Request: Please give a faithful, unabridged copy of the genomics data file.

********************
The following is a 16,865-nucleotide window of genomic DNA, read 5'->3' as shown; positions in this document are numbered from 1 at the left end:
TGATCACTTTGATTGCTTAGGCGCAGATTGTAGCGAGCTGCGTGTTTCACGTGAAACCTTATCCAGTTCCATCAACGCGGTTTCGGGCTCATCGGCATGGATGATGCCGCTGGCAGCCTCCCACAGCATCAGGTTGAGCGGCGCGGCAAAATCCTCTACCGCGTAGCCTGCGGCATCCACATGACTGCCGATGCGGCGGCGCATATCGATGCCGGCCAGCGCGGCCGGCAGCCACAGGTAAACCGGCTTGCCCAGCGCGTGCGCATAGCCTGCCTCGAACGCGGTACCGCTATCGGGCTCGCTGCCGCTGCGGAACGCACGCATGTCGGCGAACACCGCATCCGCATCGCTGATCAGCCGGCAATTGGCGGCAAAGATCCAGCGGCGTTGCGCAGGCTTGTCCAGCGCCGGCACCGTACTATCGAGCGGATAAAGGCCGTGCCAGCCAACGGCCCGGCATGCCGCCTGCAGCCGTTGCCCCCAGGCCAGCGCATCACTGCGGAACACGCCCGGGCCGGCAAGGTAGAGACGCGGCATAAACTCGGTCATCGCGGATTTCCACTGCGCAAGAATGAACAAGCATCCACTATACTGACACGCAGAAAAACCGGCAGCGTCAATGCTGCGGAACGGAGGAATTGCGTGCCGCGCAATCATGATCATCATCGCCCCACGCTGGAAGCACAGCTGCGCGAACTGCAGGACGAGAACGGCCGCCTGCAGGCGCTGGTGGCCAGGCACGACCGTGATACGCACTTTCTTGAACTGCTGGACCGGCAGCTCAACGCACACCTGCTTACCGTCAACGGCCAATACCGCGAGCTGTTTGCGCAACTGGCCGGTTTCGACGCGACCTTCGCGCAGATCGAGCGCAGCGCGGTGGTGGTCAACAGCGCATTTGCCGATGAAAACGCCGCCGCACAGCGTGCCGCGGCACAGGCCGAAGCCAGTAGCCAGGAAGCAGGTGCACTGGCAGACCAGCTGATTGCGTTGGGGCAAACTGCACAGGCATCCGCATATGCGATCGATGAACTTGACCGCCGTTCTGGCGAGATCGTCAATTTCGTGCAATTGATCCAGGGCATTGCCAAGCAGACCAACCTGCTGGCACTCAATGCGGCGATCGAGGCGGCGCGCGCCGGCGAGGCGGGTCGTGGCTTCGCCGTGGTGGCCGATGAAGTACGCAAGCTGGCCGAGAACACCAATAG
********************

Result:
The following is a 16,865-nucleotide window of genomic DNA, read 5'->3' as shown; positions in this document are numbered from 1 at the left end:
TGATCACTTTGATTGCTTAGGCGCAGATTGTAGCGAGCTGCGTGTTTCACGTGAAACCTTATCCAGTTCCATCAACGCGGTTTCGGGCTCATCGGCATGGATGATGCCGCTGGCAGCCTCCCACAGCATCAGGTTGAGCGGCGCGGCAAAATCCTCTACCGCGTAGCCTGCGGCATCCACATGACTGCCGATGCGGCGGCGCATATCGATGCCGGCCAGCGCGGCCGGCAGCCACAGGTAAACCGGCTTGCCCAGCGCGTGCGCATAGCCTGCCTCGAACGCGGTACCGCTATCGGGCTCGCTGCCGCTGCGGAACGCACGCATGTCGGCGAACACCGCATCCGCATCGCTGATCAGCCGGCAATTGGCGGCAAAGATCCAGCGGCGTTGCGCAGGCTTGTCCAGCGCCGGCACCGTACTATCGAGCGGATAAAGGCCGTGCCAGCCAACGGCCCGGCATGCCGCCTGCAGCCGTTGCCCCCAGGCCAGCGCATCACTGCGGAACACGCCCGGGCCGGCAAGGTAGAGACGCGGCATAAACTCGGTCATCGCGGATTTCCACTGCGCAAGAATGAACAAGCATCCACTATACTGACACGCAGAAAAACCGGCAGCGTCAATGCTGCGGAACGGAGGAATTGCGTGCCGCGCAATCATGATCATCATCGCCCCACGCTGGAAGCACAGCTGCGCGAACTGCAGGACGAGAACGGCCGCCTGCAGGCGCTGGTGGCCAGGCACGACCGTGATACGCACTTTCTTGAACTGCTGGACCGGCAGCTCAACGCACACCTGCTTACCGTCAACGGCCAATACCGCGAGCTGTTTGCGCAACTGGCCGGTTTCGACGCGACCTTCGCGCAGATCGAGCGCAGCGCGGTGGTGGTCAACAGCGCATTTGCCGATGAAAACGCCGCCGCACAGCGTGCCGCGGCACAGGCCGAAGCCAGTAGCCAGGAAGCAGGTGCACTGGCAGACCAGCTGATTGCGTTGGGGCAAACTGCACAGGCATCCGCATATGCGATCGATGAACTTGACCGCCGTTCTGGCGAGATCGTCAATTTCGTGCAATTGATCCAGGGCATTGCCAAGCAGACCAACCTGCTGGCACTCAATGCGGCGATCGAGGCGGCGCGCGCCGGCGAGGCGGGTCGTGGCTTCGCCGTGGTGGCCGATGAAGTACGCAAGCTGGCCGAGAACACCAATAG